¶ 1 Leave a comment on paragraph 1 0 ABSTRACT: What is a networked narrative? In what respect does it differ from a hypernarrative? And “what is an author” when a text is no longer attached to a physical support, but is processed and formatted through layers and layers of code? This chapter of Networked tries to tackle these difficult questions by arguing that there exists a set of online narratives which revive the unity of pragmatic and denotative knowledge that once belonged to oral culture. When a network lacks a center or a leader, narratives that are truly open to participation function as a cohesive factor, holding together various nodes and components of the network. The chapter illustrates those concepts by analyzing different types of networked narratives, with a specific focus on hacktivism and the net.art of the last decade.
¶ 4 Leave a comment on paragraph 4 0 He has a background in journalism and has co-authored, along with Giuseppe Marano, Net.Art: L’arte della Connessione [Net.Art: The Art of Connecting] (Shake, 2003-2008), the first Italian book on net.art, which explores the link between the heritage of the avant-gardes and technological innovation.
¶ 5 Leave a comment on paragraph 5 0 From 2000 through 2002 he has been involved with the organization of the net art festival Digital-Is-Not-Analog and, since 2004, has been advising the festival of “culture jamming and radical entertainment” The Influencers, hosted by the Centre of Contemporary Culture of Barcelona (CCCB), Spain. Between 2002 and 2004 he also collaborated with 0100101110101101.org and The Yes Men on projects such as Nikeground (2003) and Yes Bush Can! (2004). In the same period he lectured in media art festivals and conferences including TILT (Sydney, 2001), Transmediale (Berlin, 2002), Read Me! (Moscow, 2002), World Information (Novi Sad-Belgrade, 2003), the 50th Venice Biennale (2003) and Free Bitflows (Vienna, 2004).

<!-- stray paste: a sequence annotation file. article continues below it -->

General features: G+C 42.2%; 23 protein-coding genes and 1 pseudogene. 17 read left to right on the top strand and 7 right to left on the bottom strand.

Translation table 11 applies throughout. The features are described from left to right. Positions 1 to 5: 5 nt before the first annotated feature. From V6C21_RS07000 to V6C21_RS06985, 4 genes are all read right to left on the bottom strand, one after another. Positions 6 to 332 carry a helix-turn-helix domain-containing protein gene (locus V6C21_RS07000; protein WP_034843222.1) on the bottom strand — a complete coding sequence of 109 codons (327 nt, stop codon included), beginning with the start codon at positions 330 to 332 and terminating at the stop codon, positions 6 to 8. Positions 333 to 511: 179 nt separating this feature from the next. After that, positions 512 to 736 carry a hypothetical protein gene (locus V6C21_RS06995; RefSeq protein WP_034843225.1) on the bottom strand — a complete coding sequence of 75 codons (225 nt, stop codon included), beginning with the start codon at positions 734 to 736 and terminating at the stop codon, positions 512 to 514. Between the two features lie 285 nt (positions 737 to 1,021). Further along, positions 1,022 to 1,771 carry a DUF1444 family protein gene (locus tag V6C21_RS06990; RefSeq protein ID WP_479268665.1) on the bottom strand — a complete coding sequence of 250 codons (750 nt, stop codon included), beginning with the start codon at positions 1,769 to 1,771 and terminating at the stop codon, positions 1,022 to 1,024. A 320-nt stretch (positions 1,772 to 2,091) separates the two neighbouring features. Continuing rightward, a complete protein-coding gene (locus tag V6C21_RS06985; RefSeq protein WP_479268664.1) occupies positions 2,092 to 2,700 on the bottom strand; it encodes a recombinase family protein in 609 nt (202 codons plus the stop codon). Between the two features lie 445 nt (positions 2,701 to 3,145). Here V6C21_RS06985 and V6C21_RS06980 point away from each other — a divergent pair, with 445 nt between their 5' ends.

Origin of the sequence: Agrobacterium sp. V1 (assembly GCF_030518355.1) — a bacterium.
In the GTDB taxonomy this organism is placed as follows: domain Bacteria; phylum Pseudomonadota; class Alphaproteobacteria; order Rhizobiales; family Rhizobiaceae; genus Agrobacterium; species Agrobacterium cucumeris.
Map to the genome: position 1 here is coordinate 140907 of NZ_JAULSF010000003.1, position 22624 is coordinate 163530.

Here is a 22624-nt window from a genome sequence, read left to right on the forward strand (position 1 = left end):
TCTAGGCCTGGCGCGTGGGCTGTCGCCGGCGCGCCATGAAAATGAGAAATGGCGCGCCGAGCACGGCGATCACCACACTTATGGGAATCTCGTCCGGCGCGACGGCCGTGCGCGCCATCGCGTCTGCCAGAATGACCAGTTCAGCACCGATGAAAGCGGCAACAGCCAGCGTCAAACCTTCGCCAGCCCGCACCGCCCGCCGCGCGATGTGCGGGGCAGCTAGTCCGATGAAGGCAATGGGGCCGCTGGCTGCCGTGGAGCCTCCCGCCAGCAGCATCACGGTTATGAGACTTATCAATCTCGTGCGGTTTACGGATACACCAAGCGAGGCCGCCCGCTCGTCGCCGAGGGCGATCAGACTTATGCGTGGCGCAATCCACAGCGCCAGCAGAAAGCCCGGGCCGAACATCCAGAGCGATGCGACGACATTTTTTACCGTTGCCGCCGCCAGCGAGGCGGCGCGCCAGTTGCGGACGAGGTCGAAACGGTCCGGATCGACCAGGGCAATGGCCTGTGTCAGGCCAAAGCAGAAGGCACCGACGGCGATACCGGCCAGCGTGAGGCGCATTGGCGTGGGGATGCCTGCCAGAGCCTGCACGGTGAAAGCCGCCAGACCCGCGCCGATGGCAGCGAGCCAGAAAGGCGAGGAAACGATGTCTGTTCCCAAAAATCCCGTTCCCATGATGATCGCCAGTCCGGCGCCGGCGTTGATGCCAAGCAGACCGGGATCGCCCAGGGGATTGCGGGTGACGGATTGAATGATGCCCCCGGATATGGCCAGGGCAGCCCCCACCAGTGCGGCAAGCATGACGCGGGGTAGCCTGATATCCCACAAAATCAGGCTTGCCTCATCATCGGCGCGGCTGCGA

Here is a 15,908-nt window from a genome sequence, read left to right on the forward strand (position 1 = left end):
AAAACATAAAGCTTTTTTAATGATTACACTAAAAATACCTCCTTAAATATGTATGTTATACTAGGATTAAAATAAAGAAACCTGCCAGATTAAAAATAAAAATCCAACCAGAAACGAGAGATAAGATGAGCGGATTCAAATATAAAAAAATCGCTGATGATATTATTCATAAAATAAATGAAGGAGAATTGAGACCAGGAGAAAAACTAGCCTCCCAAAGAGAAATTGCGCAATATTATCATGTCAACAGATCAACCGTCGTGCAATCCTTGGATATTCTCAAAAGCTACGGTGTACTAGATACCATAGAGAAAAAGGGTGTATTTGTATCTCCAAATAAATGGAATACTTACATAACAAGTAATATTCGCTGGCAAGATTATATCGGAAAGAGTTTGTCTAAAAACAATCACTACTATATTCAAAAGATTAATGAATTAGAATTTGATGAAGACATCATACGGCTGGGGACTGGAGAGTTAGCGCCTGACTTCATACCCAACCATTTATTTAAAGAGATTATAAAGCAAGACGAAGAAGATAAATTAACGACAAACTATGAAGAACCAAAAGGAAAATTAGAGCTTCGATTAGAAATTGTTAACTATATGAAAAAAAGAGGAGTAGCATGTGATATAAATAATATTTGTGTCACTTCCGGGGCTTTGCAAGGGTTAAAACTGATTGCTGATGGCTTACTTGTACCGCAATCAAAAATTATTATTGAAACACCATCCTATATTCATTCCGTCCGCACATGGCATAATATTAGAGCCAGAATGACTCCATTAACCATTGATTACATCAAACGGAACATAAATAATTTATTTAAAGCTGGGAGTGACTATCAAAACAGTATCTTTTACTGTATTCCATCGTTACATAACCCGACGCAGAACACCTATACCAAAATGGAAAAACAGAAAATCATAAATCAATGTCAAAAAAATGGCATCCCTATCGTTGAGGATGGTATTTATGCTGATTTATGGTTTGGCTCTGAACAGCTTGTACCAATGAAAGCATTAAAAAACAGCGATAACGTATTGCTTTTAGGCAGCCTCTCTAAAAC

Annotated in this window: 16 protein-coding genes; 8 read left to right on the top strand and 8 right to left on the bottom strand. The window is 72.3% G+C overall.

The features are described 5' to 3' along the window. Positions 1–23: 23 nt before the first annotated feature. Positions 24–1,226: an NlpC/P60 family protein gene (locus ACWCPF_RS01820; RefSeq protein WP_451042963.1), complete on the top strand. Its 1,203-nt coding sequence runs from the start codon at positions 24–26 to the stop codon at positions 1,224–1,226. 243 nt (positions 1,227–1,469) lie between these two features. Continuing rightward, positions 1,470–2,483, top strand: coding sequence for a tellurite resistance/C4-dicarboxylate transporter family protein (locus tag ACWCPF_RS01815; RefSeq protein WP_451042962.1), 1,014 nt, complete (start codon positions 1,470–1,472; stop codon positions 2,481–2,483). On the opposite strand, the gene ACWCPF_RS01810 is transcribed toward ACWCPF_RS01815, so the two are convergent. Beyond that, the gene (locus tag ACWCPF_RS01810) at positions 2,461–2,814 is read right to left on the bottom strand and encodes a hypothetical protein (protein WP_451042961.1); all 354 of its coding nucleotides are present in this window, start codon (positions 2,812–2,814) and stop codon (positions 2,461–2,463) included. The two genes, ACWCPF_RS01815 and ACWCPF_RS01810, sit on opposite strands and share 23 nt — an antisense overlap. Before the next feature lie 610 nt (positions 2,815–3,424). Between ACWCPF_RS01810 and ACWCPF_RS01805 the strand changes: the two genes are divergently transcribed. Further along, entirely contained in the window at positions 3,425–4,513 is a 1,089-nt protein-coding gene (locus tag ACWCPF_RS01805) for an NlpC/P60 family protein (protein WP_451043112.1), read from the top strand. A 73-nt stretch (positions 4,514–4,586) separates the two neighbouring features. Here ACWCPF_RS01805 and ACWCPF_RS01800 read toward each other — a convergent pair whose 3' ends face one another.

¶ 6 Leave a comment on paragraph 6 0 Before moving to New York City in 2005, he co-authored, along with Domenico Quaranta and Luca Lampo, the art catalogue Connessioni Leggendarie: Net Art, 1995-2005 for the homonymous exhibition at the Mediateca Santa Teresa in Milano, and translated into Italian John Pilger’s Hidden Agendas (Fandango, 2003), Geert Lovink’s My First Recession (Apogeo, 2003), McKenzie Wark’s A Hacker Manifesto (Feltrinelli, 2005), and Kevin Mitnick’s The Art of Intrusion (Feltrinelli, 2006).
¶ 7 Leave a comment on paragraph 7 0 In 2006 he sat on the Selection Committee of the Netarts.org Grand Prize, assigned to the most innovative net art projects by the Machida City Museum of Graphic Arts of Tokyo. In 2008 and 2009 the NYU Council for Media & Culture awarded him two grants to program the conference Radars & Fences investigating the possible collisions between the Foucauldian notion of disciplinary society and the Deleuzian “control societies” across different fields such as the border, the media, the biotech industry, and the military.
¶ 8 Leave a comment on paragraph 8 0 As a Ph.D. student, he has been teaching a number of undergraduate classes in his own Department, and lectured in various academic conferences, including Harvard University and the Cultural Studies Association. Most of his writings are archived on his blog, Mythopoesis.